The dance Hijikata would look to create was one that would shake the roots of society as much as the war had done. His rejection of the forced American commodification of Japan was acute, once writing that ‘I will no longer be cheated by a bad check-called democracy.’ While being critical of post-war American values seeping in, he embodied a deep nativist outlook. His native Tohoku and its wailing babies, rice farmers, and stark winters would play crucially into his imagination. His structured choreographies often imbibed with surreal and despondent imagery were highly original and striking. He would soon label this Ankoku-Butoh (The Dance of Darkness).

 

Along with Hijikata, who came to represent the strong, anti-establishment, choreography-driven side of Butoh dance, his co-founder Kazuo Ohno came as the other face of the coin. A young Hijikata first came across Ohno’s who had already trained in German Expressionist dance. He wrote of this first viewing – 

 

‘In the fall of 1948 in Tokyo, I saw a wonderful dance performance, overflowing with lyricism, by a man wearing a chemise. Cutting the air again and again with his chin, he made a lasting impression on me. For years this drug dance stayed in my memory. That dance has now been transformed into a deadly poison, and one spoonful of it contains all that is needed to paralyze me.’



kazuo ohno butoh workshop
Kazuo Ohno during a butoh workshop, 1986, via EnAcademic Archive; with The Dead Sea by Kazuo Ohno, Naoya Ikegami, 1985, via HuisMarseille
Article continues below advertisement

 

Ohno was born in the Hokkaido Prefecture in 1906. He is often referred to as the soul of Butoh, in contrast to Hijikata, who is often considered the architect. He was already a modern Japanese dancer by the time the young Hijikata saw him. On their first meeting, filled with admiration for each other, they began to refer to each other as sensei.

 

Ohno’s dance in contrast to Hijikata’s was mostly improvised, delicate, and extremely subtle at times. He embodied a form of poiesis that was as potent as his counterpart but was garbed in spiritual spider silk, that would emerge or re-connect almost at will.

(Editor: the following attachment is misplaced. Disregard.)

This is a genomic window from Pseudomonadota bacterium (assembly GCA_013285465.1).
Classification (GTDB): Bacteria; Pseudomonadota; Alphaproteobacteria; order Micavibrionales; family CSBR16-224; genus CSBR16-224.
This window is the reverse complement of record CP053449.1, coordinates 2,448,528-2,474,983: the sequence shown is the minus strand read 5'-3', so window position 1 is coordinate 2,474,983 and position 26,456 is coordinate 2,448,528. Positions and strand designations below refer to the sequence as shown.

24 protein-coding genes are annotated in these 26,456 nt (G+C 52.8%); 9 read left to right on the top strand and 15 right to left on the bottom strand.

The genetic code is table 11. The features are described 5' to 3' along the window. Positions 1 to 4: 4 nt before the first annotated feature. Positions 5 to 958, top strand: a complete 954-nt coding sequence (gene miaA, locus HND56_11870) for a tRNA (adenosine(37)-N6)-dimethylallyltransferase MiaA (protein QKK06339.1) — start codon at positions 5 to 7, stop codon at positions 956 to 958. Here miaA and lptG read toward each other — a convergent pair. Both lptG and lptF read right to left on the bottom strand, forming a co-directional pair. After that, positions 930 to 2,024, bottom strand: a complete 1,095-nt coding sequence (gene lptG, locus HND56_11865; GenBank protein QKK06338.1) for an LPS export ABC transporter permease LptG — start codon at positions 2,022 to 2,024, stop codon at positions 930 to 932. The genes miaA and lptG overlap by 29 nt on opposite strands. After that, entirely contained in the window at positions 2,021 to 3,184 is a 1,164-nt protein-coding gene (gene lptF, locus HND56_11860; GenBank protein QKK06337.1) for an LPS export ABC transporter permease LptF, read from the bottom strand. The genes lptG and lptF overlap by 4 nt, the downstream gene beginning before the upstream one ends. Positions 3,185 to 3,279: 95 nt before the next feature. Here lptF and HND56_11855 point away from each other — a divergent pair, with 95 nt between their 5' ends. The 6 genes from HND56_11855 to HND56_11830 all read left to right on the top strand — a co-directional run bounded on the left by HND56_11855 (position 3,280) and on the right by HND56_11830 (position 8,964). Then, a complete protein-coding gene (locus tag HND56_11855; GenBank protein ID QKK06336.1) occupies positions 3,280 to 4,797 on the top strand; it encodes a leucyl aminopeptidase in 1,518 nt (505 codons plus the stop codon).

Neue Tanz or German Expressionism at that time was the only prevalent form of modern Japanese dance practiced in Japan. It was often referred to as the ‘poison dance.’ Having danced this for a while, Ohno remained dissatisfied and was looking to create his own original dance. Hijikata and Ohno would meet again in Tokyo where they would collaborate on various dances and performances. They would come to represent the yin and yang of Butoh.

 

First Performance

kinjiki performance
Kinjiki Studio Performance by Kiyoji Ōtsuji, 1959, via Art Viewer
Article continues below advertisement

 

Even though Hijikata had various dances and performances under his belt already, Kinjiki (Forbidden Colours) was Hijikata’s first performance that came to be recognized as the origins of Butoh dance. The dance was based on Yukio Mishima’s novel of the same name. Mishima at the time was a well-known author inspired by Jean Genet’s dark style of writing. Kinjiki in particular was written around concepts of homosexuality and the differing plays of sexual power that occur between a post-war author, and a beautiful young man in a relationship with a rich woman.